Aside from the usual small arms and rocket propelled grenades, separatist forces had little to match the superior equipment of the Ukrainian army, but this changed on June 29th, when fighters of the DNR reportedly seized a Ukrainian BUK anti-air system, which they proudly boasted on their twitter page as a token of victory. In response to recent events, this image, along with many others in the separatist social-media pool, have been removed. The Voice of Russia, Moscow’s international broadcasting service, confirmed the capture of the anti-aircraft battery the same day.

The BUK missile system was designed and used during Soviet times, entering service in 1979, and is largely outdated by the standards of modern warfare. However, the system still sees a wide range of service throughout the former Soviet-bloc states, with Ukraine being no exception, and remains a strong option for securing anti-air cover by any fighting force lacking sophisticated surface-to-air technology. The BUK relies on a semi-radar based tracking system, and can fire at targets located at a distance of 30km away, but does not have the means to differentiate radar signals produced by military or civilian aircraft.

The addition of the BUK system to the arsenal of Donetsk was a considerable check on previous Ukrainian air superiority, and reports began coming in early in the week that the separatists had been successfully shooting down fighter planes of the Ukrainian air force operating in the troubled region. It is unclear if the BUK system was used in these previous engagements, but various images and video clips have surfaced on the internet apparently showing the movements of the BUK missile system throughout the Donetsk countryside throughout the week. The DNR continues to deny their access to any anti-air technology through websites Rusvesna.su and DNR2.org.

The infamous “we did warn you, do not fly in our skies” posting on VK.

Early reports of the tragic downing of a civil airliner were made through the Russian-language social media system Vkontakte (VK), with a page apparently representing rebel leader Ivan Ivanovich Strelkov posting that the the rebels had shot down an AN-26 military transport plane in the Torez region of Donetsk, adding that “We warned them-not to fly in our sky.” As the events of the day continued to unfold, the VK post was removed, but the image had already started making its rounds around the internet.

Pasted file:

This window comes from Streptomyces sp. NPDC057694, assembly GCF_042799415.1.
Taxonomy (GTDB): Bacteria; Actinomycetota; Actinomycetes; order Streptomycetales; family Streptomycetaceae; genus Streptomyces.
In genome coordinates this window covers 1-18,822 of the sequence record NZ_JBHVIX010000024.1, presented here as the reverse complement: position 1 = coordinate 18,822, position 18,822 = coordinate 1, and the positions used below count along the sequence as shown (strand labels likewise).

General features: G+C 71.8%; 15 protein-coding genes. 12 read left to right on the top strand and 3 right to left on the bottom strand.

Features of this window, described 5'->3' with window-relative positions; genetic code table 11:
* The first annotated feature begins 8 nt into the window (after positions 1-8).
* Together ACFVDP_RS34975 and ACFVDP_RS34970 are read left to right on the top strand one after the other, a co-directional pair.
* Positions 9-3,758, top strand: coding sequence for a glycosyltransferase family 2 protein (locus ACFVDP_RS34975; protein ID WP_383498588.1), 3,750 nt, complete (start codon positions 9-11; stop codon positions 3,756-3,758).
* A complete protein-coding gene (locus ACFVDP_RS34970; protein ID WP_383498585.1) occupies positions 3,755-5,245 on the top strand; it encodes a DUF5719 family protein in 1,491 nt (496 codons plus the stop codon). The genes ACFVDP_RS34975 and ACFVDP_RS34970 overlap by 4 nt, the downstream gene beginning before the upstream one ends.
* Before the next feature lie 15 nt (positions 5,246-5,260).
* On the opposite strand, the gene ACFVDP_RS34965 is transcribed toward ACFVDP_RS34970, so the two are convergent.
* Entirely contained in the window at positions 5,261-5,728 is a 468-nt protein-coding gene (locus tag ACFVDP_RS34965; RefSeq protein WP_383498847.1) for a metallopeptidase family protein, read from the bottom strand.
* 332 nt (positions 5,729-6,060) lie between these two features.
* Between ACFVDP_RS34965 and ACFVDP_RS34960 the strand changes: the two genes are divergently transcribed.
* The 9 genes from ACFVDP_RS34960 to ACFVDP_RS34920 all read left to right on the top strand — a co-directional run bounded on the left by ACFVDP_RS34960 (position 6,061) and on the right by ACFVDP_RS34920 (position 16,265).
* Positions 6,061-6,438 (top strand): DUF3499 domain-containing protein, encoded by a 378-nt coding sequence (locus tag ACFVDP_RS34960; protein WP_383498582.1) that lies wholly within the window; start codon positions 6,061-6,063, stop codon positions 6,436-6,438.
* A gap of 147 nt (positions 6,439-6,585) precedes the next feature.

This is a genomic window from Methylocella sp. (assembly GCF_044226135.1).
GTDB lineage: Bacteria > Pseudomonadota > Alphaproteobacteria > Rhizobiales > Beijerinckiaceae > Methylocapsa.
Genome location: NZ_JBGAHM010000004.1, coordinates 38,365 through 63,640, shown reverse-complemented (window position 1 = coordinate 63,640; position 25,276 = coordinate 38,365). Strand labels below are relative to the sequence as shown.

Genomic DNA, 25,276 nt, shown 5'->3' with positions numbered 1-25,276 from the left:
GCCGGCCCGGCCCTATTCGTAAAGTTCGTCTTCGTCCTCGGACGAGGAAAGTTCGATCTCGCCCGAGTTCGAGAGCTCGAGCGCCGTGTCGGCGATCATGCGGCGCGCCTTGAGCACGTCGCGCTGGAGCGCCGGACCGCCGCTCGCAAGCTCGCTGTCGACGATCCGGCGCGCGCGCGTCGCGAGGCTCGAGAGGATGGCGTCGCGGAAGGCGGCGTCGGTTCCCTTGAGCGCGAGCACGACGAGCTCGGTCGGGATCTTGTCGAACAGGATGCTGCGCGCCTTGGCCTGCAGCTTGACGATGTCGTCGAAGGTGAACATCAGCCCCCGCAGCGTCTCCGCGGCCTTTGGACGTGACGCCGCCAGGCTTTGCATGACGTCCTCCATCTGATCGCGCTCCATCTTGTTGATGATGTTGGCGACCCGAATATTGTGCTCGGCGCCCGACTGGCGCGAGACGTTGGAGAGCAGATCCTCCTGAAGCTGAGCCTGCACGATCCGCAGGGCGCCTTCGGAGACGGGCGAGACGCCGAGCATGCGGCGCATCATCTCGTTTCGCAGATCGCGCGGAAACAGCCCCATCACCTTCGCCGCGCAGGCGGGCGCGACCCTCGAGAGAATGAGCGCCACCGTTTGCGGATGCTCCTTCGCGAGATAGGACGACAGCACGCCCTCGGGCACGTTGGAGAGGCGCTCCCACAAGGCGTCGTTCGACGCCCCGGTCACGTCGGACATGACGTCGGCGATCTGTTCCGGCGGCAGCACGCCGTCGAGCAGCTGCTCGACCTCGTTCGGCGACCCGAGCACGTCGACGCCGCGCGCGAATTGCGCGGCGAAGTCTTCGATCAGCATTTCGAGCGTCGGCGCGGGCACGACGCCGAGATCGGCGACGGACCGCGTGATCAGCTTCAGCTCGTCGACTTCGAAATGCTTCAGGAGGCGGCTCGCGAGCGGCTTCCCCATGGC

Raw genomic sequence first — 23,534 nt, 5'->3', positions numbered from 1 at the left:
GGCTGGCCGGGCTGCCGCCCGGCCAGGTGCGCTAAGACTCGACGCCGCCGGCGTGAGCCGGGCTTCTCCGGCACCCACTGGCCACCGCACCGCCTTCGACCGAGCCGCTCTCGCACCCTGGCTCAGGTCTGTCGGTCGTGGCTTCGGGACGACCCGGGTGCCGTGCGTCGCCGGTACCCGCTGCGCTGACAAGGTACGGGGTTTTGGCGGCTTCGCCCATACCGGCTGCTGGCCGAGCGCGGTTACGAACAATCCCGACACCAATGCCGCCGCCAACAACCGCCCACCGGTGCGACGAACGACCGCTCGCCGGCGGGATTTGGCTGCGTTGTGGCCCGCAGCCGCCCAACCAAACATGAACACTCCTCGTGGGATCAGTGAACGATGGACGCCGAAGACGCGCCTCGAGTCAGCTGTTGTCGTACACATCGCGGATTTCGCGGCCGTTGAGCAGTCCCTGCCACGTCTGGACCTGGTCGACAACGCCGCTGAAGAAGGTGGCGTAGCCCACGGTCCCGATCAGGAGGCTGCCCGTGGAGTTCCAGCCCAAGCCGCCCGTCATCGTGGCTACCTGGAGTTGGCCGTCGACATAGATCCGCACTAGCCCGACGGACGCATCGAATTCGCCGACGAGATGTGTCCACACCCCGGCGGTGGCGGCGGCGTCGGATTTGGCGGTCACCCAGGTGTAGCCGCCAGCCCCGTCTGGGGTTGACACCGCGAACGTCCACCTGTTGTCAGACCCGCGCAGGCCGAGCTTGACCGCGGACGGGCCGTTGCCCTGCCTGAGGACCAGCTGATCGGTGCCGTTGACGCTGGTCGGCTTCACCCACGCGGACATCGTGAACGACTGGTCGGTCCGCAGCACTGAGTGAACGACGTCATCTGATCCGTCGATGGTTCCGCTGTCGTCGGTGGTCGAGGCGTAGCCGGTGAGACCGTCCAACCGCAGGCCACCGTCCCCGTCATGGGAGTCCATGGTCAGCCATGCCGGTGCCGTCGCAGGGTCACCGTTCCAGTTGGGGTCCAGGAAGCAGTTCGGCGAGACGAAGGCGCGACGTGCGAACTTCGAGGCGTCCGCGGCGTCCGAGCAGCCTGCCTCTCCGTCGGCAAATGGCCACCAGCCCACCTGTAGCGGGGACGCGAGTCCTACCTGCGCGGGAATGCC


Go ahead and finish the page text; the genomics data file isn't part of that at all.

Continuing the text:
Later in the day, a disclaimer was posted on Strekov’s VK page, reminding readers that the account was not directly associated with Strelkov himself, but rather re-posted his musings from a local website. The infamous “fallen bird” screen capture circulating the internet was therefore not a direct quote pulled from the rebel leader:

Screen Shot 2014-07-18 at 10.30.44 PM

“We remind you, that on our account, the statements of Strelkov, I.I. are only published with the special banner “STRELKOV INFORMS”. All other posts we gather from open sources, but also from the diaries of volunteers and those impacted by events. STRELKOV ONLY WRITES ON ONE SINGLE FORUM, we only transfer his writings onto this page, ALWAYS accompanied with the SPECIAL BANNER. If there is no banner, then the post is NOT from Strelkov, but from other open sources”.

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Andrey Matveyev

Andrey Matveyev studied International Relations at Franklin University, Switzerland and is currently living in the United States. His interests include literaure, travel, and foreign affairs, with a particular focus on the role of his native Russia in the modern world.